A researcher spotted a bug in Florida’s state revenue website, which allowed anyone with log-in access to view, modify and even delete others’ records.

Though the department fixed this bug after being informed, it somehow exposed all the bank account and social security numbers of over 713,000 applications. Informing all the taxpayers about the incident, the department is offering a year of free credit monitoring to them.

Exposing Taxpayers Data

As TechCrunch reported, a researcher named Kamran Mohsin had spotted a bug in Florida’s Department of Revenue website that exposed the sensitive data of hundreds of thousands of taxpayers.

As of writing, the website has over 713,000 applications filed by taxpayers, with details like numbers and bank details as exposed data. The flaw is said to be insecure direct object references and is relatively easy to fix.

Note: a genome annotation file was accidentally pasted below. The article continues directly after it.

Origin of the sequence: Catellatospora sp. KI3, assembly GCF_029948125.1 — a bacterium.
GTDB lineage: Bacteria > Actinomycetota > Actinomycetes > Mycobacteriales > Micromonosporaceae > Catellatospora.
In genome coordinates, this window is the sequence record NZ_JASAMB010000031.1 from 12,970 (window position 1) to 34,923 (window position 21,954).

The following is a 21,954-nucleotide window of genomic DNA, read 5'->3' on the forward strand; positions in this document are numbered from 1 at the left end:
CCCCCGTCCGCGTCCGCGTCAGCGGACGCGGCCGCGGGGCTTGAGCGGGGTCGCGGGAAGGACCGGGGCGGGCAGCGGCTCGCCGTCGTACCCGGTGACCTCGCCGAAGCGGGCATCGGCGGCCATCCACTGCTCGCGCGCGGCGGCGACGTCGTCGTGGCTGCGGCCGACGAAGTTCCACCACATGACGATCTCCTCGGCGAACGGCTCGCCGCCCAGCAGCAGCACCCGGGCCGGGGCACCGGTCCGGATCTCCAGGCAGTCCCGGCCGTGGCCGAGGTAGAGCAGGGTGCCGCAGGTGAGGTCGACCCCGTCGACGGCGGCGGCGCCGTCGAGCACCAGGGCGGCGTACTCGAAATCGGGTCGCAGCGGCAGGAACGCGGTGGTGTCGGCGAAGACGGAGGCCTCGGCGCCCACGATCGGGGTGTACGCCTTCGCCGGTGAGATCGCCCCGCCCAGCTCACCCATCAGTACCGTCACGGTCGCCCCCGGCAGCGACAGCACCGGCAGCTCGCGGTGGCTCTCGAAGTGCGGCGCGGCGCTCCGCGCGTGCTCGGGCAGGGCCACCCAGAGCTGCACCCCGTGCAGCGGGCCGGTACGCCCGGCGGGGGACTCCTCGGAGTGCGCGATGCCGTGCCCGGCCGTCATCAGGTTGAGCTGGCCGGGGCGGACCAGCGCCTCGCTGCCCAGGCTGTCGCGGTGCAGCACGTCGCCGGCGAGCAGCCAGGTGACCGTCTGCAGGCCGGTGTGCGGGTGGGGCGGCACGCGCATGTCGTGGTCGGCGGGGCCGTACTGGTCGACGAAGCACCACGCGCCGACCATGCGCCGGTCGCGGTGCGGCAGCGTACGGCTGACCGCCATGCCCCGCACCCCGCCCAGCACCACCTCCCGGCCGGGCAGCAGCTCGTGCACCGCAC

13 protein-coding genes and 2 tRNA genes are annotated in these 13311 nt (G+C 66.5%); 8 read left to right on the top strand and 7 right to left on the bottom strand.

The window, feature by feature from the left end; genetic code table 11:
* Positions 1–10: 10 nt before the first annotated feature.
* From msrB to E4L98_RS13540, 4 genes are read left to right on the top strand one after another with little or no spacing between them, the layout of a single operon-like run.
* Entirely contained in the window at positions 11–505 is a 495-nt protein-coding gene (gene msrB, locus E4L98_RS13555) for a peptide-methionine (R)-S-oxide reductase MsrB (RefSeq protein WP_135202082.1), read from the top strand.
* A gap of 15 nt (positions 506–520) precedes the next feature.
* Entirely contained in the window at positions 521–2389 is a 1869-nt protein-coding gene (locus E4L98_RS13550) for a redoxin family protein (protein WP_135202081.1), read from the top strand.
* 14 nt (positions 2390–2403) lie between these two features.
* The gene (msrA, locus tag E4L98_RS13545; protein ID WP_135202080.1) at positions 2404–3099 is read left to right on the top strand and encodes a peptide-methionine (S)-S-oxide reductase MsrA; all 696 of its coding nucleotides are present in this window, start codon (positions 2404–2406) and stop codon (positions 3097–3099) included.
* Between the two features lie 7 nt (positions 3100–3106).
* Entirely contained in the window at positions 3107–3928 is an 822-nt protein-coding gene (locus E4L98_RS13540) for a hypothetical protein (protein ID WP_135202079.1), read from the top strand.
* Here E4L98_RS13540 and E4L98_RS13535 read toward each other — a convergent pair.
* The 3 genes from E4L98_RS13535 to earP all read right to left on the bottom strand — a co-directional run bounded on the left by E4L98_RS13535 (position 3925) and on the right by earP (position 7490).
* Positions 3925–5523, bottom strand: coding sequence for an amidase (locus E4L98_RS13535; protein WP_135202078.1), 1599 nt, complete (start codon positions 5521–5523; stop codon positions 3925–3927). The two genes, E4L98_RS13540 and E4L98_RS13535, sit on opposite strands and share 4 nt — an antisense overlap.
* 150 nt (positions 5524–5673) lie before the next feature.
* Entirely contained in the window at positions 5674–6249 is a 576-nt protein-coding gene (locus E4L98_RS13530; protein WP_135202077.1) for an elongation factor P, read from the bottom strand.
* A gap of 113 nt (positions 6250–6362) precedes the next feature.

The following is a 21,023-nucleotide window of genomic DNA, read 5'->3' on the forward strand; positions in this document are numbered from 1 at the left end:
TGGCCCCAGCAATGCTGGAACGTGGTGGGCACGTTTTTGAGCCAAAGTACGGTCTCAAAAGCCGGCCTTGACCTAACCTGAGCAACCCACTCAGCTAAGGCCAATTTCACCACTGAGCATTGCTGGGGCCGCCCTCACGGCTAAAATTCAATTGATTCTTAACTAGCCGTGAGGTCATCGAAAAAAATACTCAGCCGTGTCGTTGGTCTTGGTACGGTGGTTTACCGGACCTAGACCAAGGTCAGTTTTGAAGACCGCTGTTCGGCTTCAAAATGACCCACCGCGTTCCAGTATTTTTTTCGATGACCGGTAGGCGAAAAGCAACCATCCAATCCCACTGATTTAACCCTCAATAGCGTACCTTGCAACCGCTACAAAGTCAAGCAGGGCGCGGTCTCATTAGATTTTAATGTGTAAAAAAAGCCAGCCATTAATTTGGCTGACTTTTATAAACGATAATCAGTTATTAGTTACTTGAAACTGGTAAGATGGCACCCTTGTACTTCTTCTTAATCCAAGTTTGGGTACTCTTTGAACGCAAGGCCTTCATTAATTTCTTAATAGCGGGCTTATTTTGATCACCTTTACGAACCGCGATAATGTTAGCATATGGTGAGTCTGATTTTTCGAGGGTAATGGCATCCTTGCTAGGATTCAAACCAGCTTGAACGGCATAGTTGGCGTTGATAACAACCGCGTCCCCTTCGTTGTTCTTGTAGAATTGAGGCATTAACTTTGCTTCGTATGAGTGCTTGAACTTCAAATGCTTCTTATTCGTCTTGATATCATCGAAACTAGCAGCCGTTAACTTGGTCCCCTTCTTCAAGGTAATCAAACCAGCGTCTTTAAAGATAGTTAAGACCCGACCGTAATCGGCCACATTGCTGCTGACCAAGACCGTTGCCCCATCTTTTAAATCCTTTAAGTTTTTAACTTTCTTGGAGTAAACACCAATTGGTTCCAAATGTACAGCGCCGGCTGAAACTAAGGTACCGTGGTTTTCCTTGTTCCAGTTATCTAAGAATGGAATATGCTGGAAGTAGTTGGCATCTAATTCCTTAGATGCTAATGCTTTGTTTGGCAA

And it was patched by Florida’s Department of Revenue four days after being informed by Mohsin on October 27th. While found, it led anyone with log-in access to see, modify, and even delete the personal data of other taxpayers by simply modifying the web address – pointing to a taxpayer’s application number.

Though the flaw is an easy-to-fix one, it did have a great impact, considering how easy it’s to play with. All the threat actor needs to do is just change the digits in the URL – to that of the target’s application number. Well, no such illegal incident has taken place till now, says the Department representative Bethany Wester.

Further, she said two unnamed firms have deemed the site secure, and they contacted every affected taxpayer by phone or writing within four days of incident acknowledgment. Though they’re sure that no flaw abuse has taken place, they’re still offering a year of free credit monitoring to all taxpayers.


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